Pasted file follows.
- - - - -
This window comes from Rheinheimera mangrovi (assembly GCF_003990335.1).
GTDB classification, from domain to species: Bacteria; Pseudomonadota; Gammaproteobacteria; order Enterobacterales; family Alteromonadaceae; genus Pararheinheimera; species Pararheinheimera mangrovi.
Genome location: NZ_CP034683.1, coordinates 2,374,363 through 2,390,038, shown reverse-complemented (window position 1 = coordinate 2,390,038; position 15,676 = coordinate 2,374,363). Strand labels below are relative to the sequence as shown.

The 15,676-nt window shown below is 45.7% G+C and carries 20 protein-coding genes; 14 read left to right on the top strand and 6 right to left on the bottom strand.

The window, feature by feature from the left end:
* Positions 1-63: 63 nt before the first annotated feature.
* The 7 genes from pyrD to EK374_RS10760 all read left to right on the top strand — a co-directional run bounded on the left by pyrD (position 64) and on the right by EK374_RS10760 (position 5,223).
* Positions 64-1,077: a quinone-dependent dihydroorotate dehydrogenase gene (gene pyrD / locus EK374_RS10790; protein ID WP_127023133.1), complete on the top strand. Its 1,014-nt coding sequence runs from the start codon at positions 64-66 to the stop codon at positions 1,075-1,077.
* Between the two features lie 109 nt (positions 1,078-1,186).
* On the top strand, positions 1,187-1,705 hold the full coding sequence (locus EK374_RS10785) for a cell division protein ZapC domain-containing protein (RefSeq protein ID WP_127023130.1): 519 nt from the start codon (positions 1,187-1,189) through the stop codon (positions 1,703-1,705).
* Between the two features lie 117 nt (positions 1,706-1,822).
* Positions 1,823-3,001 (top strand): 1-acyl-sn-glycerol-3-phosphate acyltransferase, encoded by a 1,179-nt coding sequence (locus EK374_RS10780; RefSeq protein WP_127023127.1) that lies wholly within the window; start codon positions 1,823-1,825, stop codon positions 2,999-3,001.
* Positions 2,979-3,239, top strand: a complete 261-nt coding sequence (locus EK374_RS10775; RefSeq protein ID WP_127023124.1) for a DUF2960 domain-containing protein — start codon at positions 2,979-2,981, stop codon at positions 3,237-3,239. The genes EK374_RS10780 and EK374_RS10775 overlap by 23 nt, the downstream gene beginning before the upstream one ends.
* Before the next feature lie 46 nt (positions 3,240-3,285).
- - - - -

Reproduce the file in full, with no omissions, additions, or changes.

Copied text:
This window comes from Rheinheimera mangrovi (assembly GCF_003990335.1).
GTDB classification, from domain to species: Bacteria; Pseudomonadota; Gammaproteobacteria; order Enterobacterales; family Alteromonadaceae; genus Pararheinheimera; species Pararheinheimera mangrovi.
Genome location: NZ_CP034683.1, coordinates 2,374,363 through 2,390,038, shown reverse-complemented (window position 1 = coordinate 2,390,038; position 15,676 = coordinate 2,374,363). Strand labels below are relative to the sequence as shown.

The 15,676-nt window shown below is 45.7% G+C and carries 20 protein-coding genes; 14 read left to right on the top strand and 6 right to left on the bottom strand.

The window, feature by feature from the left end:
* Positions 1-63: 63 nt before the first annotated feature.
* The 7 genes from pyrD to EK374_RS10760 all read left to right on the top strand — a co-directional run bounded on the left by pyrD (position 64) and on the right by EK374_RS10760 (position 5,223).
* Positions 64-1,077: a quinone-dependent dihydroorotate dehydrogenase gene (gene pyrD / locus EK374_RS10790; protein ID WP_127023133.1), complete on the top strand. Its 1,014-nt coding sequence runs from the start codon at positions 64-66 to the stop codon at positions 1,075-1,077.
* Between the two features lie 109 nt (positions 1,078-1,186).
* On the top strand, positions 1,187-1,705 hold the full coding sequence (locus EK374_RS10785) for a cell division protein ZapC domain-containing protein (RefSeq protein ID WP_127023130.1): 519 nt from the start codon (positions 1,187-1,189) through the stop codon (positions 1,703-1,705).
* Between the two features lie 117 nt (positions 1,706-1,822).
* Positions 1,823-3,001 (top strand): 1-acyl-sn-glycerol-3-phosphate acyltransferase, encoded by a 1,179-nt coding sequence (locus EK374_RS10780; RefSeq protein WP_127023127.1) that lies wholly within the window; start codon positions 1,823-1,825, stop codon positions 2,999-3,001.
* Positions 2,979-3,239, top strand: a complete 261-nt coding sequence (locus EK374_RS10775; RefSeq protein ID WP_127023124.1) for a DUF2960 domain-containing protein — start codon at positions 2,979-2,981, stop codon at positions 3,237-3,239. The genes EK374_RS10780 and EK374_RS10775 overlap by 23 nt, the downstream gene beginning before the upstream one ends.
* Before the next feature lie 46 nt (positions 3,240-3,285).